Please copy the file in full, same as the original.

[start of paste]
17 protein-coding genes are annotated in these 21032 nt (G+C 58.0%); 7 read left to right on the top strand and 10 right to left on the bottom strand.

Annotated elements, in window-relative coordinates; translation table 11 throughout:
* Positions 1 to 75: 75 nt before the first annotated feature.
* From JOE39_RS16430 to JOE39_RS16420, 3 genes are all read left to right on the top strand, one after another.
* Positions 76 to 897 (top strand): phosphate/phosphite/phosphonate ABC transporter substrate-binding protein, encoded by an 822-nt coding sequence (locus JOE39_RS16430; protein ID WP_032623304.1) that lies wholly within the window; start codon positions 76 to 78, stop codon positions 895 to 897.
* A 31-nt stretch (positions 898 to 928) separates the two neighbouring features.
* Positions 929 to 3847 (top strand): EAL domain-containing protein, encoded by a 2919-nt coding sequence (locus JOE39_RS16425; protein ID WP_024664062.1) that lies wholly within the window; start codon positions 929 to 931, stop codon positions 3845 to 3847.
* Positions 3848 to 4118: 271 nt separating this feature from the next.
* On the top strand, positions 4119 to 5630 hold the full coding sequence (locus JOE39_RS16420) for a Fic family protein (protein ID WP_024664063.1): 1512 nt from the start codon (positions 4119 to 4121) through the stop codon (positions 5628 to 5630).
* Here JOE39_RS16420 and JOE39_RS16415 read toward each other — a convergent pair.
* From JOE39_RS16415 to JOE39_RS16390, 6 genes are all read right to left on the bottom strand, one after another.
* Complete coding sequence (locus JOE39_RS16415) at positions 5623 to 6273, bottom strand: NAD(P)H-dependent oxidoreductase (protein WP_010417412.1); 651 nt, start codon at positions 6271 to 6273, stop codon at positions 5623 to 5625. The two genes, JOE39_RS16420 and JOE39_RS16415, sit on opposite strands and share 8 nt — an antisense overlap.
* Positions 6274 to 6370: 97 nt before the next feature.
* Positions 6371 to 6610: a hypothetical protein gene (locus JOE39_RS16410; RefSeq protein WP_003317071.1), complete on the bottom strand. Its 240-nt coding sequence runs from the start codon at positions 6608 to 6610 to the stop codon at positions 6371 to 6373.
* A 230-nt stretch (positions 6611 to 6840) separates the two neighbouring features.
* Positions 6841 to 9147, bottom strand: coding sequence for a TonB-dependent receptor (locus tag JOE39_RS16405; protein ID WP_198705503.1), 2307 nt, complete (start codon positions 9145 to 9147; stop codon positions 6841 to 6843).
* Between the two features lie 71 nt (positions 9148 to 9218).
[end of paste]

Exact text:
17 protein-coding genes are annotated in these 21032 nt (G+C 58.0%); 7 read left to right on the top strand and 10 right to left on the bottom strand.

Annotated elements, in window-relative coordinates; translation table 11 throughout:
* Positions 1 to 75: 75 nt before the first annotated feature.
* From JOE39_RS16430 to JOE39_RS16420, 3 genes are all read left to right on the top strand, one after another.
* Positions 76 to 897 (top strand): phosphate/phosphite/phosphonate ABC transporter substrate-binding protein, encoded by an 822-nt coding sequence (locus JOE39_RS16430; protein ID WP_032623304.1) that lies wholly within the window; start codon positions 76 to 78, stop codon positions 895 to 897.
* A 31-nt stretch (positions 898 to 928) separates the two neighbouring features.
* Positions 929 to 3847 (top strand): EAL domain-containing protein, encoded by a 2919-nt coding sequence (locus JOE39_RS16425; protein ID WP_024664062.1) that lies wholly within the window; start codon positions 929 to 931, stop codon positions 3845 to 3847.
* Positions 3848 to 4118: 271 nt separating this feature from the next.
* On the top strand, positions 4119 to 5630 hold the full coding sequence (locus JOE39_RS16420) for a Fic family protein (protein ID WP_024664063.1): 1512 nt from the start codon (positions 4119 to 4121) through the stop codon (positions 5628 to 5630).
* Here JOE39_RS16420 and JOE39_RS16415 read toward each other — a convergent pair.
* From JOE39_RS16415 to JOE39_RS16390, 6 genes are all read right to left on the bottom strand, one after another.
* Complete coding sequence (locus JOE39_RS16415) at positions 5623 to 6273, bottom strand: NAD(P)H-dependent oxidoreductase (protein WP_010417412.1); 651 nt, start codon at positions 6271 to 6273, stop codon at positions 5623 to 5625. The two genes, JOE39_RS16420 and JOE39_RS16415, sit on opposite strands and share 8 nt — an antisense overlap.
* Positions 6274 to 6370: 97 nt before the next feature.
* Positions 6371 to 6610: a hypothetical protein gene (locus JOE39_RS16410; RefSeq protein WP_003317071.1), complete on the bottom strand. Its 240-nt coding sequence runs from the start codon at positions 6608 to 6610 to the stop codon at positions 6371 to 6373.
* A 230-nt stretch (positions 6611 to 6840) separates the two neighbouring features.
* Positions 6841 to 9147, bottom strand: coding sequence for a TonB-dependent receptor (locus tag JOE39_RS16405; protein ID WP_198705503.1), 2307 nt, complete (start codon positions 9145 to 9147; stop codon positions 6841 to 6843).
* Between the two features lie 71 nt (positions 9148 to 9218).